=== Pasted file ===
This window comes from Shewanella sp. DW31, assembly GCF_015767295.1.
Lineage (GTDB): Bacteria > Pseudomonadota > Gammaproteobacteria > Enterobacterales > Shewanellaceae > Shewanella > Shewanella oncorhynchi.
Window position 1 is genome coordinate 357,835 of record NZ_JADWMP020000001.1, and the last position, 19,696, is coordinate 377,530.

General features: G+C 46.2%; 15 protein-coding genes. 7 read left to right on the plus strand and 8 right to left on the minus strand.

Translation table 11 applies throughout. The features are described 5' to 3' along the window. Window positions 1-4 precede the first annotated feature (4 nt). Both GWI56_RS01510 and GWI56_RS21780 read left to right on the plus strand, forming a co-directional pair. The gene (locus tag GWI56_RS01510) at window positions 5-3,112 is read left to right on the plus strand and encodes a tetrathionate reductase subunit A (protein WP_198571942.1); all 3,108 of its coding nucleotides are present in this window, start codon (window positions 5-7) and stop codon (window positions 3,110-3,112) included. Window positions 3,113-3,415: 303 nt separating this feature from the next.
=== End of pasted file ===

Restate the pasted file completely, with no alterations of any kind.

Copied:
This window comes from Shewanella sp. DW31, assembly GCF_015767295.1.
Lineage (GTDB): Bacteria > Pseudomonadota > Gammaproteobacteria > Enterobacterales > Shewanellaceae > Shewanella > Shewanella oncorhynchi.
Window position 1 is genome coordinate 357,835 of record NZ_JADWMP020000001.1, and the last position, 19,696, is coordinate 377,530.

General features: G+C 46.2%; 15 protein-coding genes. 7 read left to right on the plus strand and 8 right to left on the minus strand.

Translation table 11 applies throughout. The features are described 5' to 3' along the window. Window positions 1-4 precede the first annotated feature (4 nt). Both GWI56_RS01510 and GWI56_RS21780 read left to right on the plus strand, forming a co-directional pair. The gene (locus tag GWI56_RS01510) at window positions 5-3,112 is read left to right on the plus strand and encodes a tetrathionate reductase subunit A (protein WP_198571942.1); all 3,108 of its coding nucleotides are present in this window, start codon (window positions 5-7) and stop codon (window positions 3,110-3,112) included. Window positions 3,113-3,415: 303 nt separating this feature from the next.